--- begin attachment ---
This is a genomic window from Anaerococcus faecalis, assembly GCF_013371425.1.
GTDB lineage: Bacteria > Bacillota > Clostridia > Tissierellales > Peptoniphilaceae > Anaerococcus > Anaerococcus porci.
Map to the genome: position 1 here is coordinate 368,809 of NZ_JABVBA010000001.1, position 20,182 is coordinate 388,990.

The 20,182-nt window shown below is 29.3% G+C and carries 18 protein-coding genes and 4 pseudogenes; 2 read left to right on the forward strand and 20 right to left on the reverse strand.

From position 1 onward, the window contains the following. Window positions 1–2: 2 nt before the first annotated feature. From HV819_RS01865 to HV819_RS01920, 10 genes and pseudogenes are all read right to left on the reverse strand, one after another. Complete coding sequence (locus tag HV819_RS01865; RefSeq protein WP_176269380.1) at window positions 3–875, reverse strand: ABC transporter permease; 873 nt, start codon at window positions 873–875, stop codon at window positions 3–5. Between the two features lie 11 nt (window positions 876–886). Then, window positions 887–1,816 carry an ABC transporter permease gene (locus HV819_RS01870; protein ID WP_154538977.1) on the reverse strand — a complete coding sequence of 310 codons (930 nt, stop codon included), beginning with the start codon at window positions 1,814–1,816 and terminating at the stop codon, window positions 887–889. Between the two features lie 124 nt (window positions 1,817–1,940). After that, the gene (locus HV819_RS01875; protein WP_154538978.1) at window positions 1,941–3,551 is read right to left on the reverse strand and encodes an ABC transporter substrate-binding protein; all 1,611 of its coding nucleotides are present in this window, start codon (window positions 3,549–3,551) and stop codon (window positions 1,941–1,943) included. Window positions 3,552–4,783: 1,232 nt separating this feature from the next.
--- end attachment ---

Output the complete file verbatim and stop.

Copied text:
This is a genomic window from Anaerococcus faecalis, assembly GCF_013371425.1.
GTDB lineage: Bacteria > Bacillota > Clostridia > Tissierellales > Peptoniphilaceae > Anaerococcus > Anaerococcus porci.
Map to the genome: position 1 here is coordinate 368,809 of NZ_JABVBA010000001.1, position 20,182 is coordinate 388,990.

The 20,182-nt window shown below is 29.3% G+C and carries 18 protein-coding genes and 4 pseudogenes; 2 read left to right on the forward strand and 20 right to left on the reverse strand.

From position 1 onward, the window contains the following. Window positions 1–2: 2 nt before the first annotated feature. From HV819_RS01865 to HV819_RS01920, 10 genes and pseudogenes are all read right to left on the reverse strand, one after another. Complete coding sequence (locus tag HV819_RS01865; RefSeq protein WP_176269380.1) at window positions 3–875, reverse strand: ABC transporter permease; 873 nt, start codon at window positions 873–875, stop codon at window positions 3–5. Between the two features lie 11 nt (window positions 876–886). Then, window positions 887–1,816 carry an ABC transporter permease gene (locus HV819_RS01870; protein ID WP_154538977.1) on the reverse strand — a complete coding sequence of 310 codons (930 nt, stop codon included), beginning with the start codon at window positions 1,814–1,816 and terminating at the stop codon, window positions 887–889. Between the two features lie 124 nt (window positions 1,817–1,940). After that, the gene (locus HV819_RS01875; protein WP_154538978.1) at window positions 1,941–3,551 is read right to left on the reverse strand and encodes an ABC transporter substrate-binding protein; all 1,611 of its coding nucleotides are present in this window, start codon (window positions 3,549–3,551) and stop codon (window positions 1,941–1,943) included. Window positions 3,552–4,783: 1,232 nt separating this feature from the next.